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Title: Qualitative evaluation of selected social factors that impact sexual risk-taking behaviour among African students in Kwazulu-Natal, South Africa
Authors: Ngidi, Ndumiso Daluxolo 
Moyo, Sibusiso 
Zulu, Thobile 
Adam, Jamila Khatoon 
Krishna, Suresh Babu Naidu 
Keywords: HIV/AIDS;Prevention;Risky Sexual Behaviour;Sexual relationships;University Students
Issue Date: 2016
Publisher: Taylor and Francis
Source: Ngidi, N. D. et al. 2016. Qualitative evaluation of selected social factors that impact sexual risk-taking behaviour among African students in Kwazulu-Natal, South Africa. SAHARA-J: Journal of Social Aspects of HIV/AIDS, 13(1): 96-105. DOI: 10.1080/17290376.2016.1218792
Journal: Sahara J (Online) 
The incidence of HIV and AIDS continues to be a source of great concern within universities in South Africa. Furthermore, university students constitute an important community in the intervention against the HIV/AIDS epidemic. Students in the age group of 15–24 years are at a greater risk of HIV infection than any other group in the country; yet, little is known about why they continue to engage in risky sexual practices. Objectives: This study was designed to explore the sexual behaviour of students in a metropolitan Durban University of Technology in KwaZulu-Natal to understand the social factors underlying their risk of HIV infection. Methods: This is a qualitative study that used cluster sampling where the population was stratified by campus and faculty. The study population was selected using a standard randomization technique. This was a part of a multi-phased research project aimed at providing a sero-prevalence baseline and an analysis of risk-taking behaviour at a Durban University of Technology in the eThekwini Metropolitan Municipality area. Results: The study highlights peer pressure among students as an influence in promoting high-risk sexual behaviour. Within this context, the findings revealed that university students lack the ability to negotiate risk-aware decisions especially regarding sexual relationships. Conclusion: This study draws attention to the perspectives of African university students regarding their risk-taking sexual practices and selected factors which influence such behaviour. The findings are not exhaustive in exploring contextual antecedents that shape students’ sexual practices. However, they provide an important basis in understanding key factors which expose students to HIV infections. The study provides insights into opportunities for further studies as well as preventative implications.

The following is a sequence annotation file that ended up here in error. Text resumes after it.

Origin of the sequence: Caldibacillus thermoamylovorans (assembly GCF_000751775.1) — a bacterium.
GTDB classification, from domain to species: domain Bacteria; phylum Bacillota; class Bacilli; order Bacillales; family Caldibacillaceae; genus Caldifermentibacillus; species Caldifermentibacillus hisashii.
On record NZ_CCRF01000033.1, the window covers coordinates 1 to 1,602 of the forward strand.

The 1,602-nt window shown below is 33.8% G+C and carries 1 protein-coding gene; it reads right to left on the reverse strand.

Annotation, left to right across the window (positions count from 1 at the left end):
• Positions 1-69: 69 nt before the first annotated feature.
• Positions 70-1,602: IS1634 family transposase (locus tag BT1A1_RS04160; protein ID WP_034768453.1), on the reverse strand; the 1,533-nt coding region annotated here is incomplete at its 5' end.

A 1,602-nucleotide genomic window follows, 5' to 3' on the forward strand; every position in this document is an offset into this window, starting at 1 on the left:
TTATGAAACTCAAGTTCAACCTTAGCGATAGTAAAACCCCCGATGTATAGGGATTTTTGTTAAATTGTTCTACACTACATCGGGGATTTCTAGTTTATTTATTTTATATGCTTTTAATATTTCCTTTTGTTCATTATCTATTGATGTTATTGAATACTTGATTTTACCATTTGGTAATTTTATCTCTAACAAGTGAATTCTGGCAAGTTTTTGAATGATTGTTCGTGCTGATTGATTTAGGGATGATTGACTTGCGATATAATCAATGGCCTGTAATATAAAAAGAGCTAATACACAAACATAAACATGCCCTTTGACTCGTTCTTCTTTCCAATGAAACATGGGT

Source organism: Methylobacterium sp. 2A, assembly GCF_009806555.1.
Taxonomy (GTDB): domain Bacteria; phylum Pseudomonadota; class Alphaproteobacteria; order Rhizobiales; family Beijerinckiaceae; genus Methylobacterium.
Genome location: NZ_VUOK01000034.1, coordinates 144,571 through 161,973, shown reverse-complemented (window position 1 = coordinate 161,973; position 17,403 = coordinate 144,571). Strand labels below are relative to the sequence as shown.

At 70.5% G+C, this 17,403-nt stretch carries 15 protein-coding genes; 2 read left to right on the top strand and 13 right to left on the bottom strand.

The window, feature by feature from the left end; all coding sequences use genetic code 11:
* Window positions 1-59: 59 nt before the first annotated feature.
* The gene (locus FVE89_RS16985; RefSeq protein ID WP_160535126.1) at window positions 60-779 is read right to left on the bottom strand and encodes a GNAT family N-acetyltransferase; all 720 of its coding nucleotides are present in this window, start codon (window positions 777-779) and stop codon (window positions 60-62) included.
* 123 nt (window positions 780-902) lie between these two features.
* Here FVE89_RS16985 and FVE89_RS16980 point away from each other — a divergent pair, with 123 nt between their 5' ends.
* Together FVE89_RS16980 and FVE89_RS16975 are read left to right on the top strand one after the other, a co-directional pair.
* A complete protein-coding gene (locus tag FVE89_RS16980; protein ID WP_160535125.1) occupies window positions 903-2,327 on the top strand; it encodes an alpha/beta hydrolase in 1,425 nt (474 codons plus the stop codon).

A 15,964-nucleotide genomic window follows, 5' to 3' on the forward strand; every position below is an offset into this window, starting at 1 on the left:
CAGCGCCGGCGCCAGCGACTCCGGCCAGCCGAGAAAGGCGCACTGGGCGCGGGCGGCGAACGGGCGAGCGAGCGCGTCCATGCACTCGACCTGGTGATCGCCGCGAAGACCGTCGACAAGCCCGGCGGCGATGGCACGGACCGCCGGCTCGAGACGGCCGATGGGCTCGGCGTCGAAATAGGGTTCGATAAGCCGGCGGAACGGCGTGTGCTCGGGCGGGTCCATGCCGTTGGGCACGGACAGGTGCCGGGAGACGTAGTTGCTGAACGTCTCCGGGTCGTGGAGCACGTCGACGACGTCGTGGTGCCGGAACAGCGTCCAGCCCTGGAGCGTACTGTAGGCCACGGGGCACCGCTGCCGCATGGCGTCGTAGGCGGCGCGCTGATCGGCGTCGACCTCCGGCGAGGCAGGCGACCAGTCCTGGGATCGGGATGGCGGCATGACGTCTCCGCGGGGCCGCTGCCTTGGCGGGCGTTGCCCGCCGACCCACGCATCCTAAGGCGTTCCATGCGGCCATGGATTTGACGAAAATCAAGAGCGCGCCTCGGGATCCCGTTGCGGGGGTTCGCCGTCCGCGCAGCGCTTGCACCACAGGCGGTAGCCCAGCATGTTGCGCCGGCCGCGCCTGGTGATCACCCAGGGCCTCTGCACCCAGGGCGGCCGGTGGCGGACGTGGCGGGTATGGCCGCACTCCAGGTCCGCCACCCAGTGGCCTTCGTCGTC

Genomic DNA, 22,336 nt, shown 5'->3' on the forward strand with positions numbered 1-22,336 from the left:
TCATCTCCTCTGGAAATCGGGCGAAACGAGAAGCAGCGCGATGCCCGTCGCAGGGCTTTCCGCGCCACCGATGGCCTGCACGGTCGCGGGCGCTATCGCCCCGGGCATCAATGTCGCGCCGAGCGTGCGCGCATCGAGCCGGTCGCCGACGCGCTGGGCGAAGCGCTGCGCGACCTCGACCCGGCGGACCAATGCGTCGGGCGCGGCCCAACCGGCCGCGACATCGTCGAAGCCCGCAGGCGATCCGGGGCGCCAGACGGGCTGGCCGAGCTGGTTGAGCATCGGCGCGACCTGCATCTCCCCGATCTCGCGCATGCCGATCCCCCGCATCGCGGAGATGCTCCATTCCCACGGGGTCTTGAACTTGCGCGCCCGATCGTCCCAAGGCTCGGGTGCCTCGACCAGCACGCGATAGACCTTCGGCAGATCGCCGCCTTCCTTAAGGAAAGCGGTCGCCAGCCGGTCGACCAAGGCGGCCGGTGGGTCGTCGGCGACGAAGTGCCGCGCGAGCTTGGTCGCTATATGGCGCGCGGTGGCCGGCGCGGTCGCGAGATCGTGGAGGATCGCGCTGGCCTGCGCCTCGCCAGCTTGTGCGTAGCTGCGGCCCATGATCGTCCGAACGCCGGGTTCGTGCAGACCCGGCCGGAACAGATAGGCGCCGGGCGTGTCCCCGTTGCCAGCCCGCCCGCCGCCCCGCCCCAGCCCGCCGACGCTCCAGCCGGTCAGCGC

ISSN: 1729-0376 (Print)
1813-4424 (Online)
Appears in Collections:Research Publications (Health Sciences)

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